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  12. tommy777
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    Just as an FYI, wifi calling is not available on any Apple products. I use Skype for wifi calls.

    I did not try to tether, but will do so when I go to Europe in a couple of weeks
     
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  13. tommy777
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    Thanks. I'll call them again and see what they said and change the plan to the minimum one then
     
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  14. Seacarl
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    I'm not sure whether the iPhone supports the tethering. I am using a Nokia Windows 8 phone. Both the WiFi calling and the tethering are integrated into the phone and easy to set up and use.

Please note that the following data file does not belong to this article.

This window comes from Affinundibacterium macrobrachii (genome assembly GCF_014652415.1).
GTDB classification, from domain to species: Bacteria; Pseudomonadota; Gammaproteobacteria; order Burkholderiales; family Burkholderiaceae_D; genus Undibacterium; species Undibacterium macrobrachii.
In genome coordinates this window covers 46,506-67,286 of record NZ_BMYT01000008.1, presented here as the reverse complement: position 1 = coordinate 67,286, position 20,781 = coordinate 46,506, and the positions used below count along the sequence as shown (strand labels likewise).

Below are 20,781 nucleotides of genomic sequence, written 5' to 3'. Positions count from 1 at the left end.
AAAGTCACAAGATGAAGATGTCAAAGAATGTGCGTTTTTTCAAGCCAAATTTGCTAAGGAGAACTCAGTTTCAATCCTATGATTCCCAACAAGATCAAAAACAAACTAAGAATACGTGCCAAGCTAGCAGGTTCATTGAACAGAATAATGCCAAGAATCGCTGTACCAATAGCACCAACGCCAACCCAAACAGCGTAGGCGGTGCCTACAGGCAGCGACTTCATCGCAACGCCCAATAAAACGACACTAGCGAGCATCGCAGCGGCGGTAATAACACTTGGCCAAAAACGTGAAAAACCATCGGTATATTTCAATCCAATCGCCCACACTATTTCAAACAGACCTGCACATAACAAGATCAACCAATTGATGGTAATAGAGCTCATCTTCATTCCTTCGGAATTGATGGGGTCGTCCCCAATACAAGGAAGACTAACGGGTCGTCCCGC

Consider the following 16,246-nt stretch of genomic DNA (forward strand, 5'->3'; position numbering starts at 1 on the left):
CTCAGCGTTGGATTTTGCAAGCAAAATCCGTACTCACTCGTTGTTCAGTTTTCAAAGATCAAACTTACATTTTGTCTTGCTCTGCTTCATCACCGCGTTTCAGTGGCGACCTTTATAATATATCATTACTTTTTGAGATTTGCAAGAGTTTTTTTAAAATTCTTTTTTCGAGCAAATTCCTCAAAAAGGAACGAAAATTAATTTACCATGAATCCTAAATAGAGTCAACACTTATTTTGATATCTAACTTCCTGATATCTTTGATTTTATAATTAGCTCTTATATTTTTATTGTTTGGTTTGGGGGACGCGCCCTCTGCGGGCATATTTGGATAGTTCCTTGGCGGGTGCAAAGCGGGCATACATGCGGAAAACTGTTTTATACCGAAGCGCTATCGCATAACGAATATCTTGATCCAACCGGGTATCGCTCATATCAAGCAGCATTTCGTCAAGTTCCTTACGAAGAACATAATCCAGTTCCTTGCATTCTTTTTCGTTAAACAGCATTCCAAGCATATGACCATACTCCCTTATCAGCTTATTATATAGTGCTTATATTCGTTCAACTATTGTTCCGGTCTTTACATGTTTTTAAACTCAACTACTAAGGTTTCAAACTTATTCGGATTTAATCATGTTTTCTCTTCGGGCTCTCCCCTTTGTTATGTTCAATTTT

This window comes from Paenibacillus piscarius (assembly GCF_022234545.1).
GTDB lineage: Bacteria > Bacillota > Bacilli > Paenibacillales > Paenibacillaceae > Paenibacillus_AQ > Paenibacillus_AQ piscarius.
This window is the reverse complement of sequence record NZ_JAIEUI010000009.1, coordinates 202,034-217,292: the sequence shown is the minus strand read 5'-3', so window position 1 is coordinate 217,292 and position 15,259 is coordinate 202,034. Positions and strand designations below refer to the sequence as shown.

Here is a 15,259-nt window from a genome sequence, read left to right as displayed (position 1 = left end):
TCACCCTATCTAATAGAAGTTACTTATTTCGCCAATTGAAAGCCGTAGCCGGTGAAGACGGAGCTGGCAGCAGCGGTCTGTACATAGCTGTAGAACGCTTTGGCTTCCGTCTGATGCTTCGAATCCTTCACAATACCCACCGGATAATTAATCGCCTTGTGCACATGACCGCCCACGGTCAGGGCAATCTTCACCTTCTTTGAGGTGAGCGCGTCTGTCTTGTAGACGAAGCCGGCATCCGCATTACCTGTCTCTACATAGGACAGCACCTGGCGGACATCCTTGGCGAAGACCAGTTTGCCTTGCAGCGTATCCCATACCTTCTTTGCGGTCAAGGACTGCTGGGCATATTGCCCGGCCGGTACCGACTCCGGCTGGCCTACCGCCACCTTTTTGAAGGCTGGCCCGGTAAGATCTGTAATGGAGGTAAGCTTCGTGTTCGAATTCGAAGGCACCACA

15. Seacarl
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    I would make sure to turn the phone on when you are in USA even if you don't use it much, so that if they check your usage they can see that you are truly a USA resident.
     
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  16. desamo

    desamo Gold Member

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    I'm going to have to take my iPad Retina Mini into a T-Mo store. I have a paid Simple Choice plan that's eligible for int'l data, but they were super-unhelpful about it when it didn't work at all in Costa Rica or Nicaragua. Accordingly, I've kept my phone on AT&T for now.
     
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  17. desamo

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    It turns out that I have an incompatible plan with int'l data, and was lied to about that in Costa Rica by T-Mo support.